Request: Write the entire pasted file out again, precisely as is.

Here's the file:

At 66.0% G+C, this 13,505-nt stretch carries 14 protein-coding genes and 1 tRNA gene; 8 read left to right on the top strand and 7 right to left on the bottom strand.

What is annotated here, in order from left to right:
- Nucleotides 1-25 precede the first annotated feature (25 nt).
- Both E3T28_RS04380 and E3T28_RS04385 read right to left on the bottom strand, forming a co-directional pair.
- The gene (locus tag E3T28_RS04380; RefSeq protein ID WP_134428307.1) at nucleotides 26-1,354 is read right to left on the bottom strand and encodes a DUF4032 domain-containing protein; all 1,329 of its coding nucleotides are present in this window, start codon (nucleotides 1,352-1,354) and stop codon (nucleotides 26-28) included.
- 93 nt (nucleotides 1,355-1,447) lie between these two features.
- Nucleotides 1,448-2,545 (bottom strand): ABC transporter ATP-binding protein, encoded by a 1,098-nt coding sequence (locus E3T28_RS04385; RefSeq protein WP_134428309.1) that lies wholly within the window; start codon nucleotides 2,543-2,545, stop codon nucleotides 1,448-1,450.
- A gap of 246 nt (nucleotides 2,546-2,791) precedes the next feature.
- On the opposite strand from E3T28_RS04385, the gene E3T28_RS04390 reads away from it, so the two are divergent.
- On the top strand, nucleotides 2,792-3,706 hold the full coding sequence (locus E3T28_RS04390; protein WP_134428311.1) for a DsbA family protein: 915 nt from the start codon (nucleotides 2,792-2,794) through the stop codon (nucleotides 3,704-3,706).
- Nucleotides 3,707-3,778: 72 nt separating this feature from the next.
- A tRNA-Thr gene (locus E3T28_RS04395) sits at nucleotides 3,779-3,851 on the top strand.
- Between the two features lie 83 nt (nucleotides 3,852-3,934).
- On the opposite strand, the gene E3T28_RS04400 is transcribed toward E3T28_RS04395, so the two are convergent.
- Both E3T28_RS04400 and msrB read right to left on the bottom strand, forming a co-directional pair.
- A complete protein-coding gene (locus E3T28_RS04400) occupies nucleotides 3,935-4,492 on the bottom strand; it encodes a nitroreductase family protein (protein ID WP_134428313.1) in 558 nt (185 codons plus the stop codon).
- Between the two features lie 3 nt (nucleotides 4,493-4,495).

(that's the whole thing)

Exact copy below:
At 66.0% G+C, this 13,505-nt stretch carries 14 protein-coding genes and 1 tRNA gene; 8 read left to right on the top strand and 7 right to left on the bottom strand.

What is annotated here, in order from left to right:
- Nucleotides 1-25 precede the first annotated feature (25 nt).
- Both E3T28_RS04380 and E3T28_RS04385 read right to left on the bottom strand, forming a co-directional pair.
- The gene (locus tag E3T28_RS04380; RefSeq protein ID WP_134428307.1) at nucleotides 26-1,354 is read right to left on the bottom strand and encodes a DUF4032 domain-containing protein; all 1,329 of its coding nucleotides are present in this window, start codon (nucleotides 1,352-1,354) and stop codon (nucleotides 26-28) included.
- 93 nt (nucleotides 1,355-1,447) lie between these two features.
- Nucleotides 1,448-2,545 (bottom strand): ABC transporter ATP-binding protein, encoded by a 1,098-nt coding sequence (locus E3T28_RS04385; RefSeq protein WP_134428309.1) that lies wholly within the window; start codon nucleotides 2,543-2,545, stop codon nucleotides 1,448-1,450.
- A gap of 246 nt (nucleotides 2,546-2,791) precedes the next feature.
- On the opposite strand from E3T28_RS04385, the gene E3T28_RS04390 reads away from it, so the two are divergent.
- On the top strand, nucleotides 2,792-3,706 hold the full coding sequence (locus E3T28_RS04390; protein WP_134428311.1) for a DsbA family protein: 915 nt from the start codon (nucleotides 2,792-2,794) through the stop codon (nucleotides 3,704-3,706).
- Nucleotides 3,707-3,778: 72 nt separating this feature from the next.
- A tRNA-Thr gene (locus E3T28_RS04395) sits at nucleotides 3,779-3,851 on the top strand.
- Between the two features lie 83 nt (nucleotides 3,852-3,934).
- On the opposite strand, the gene E3T28_RS04400 is transcribed toward E3T28_RS04395, so the two are convergent.
- Both E3T28_RS04400 and msrB read right to left on the bottom strand, forming a co-directional pair.
- A complete protein-coding gene (locus E3T28_RS04400) occupies nucleotides 3,935-4,492 on the bottom strand; it encodes a nitroreductase family protein (protein ID WP_134428313.1) in 558 nt (185 codons plus the stop codon).
- Between the two features lie 3 nt (nucleotides 4,493-4,495).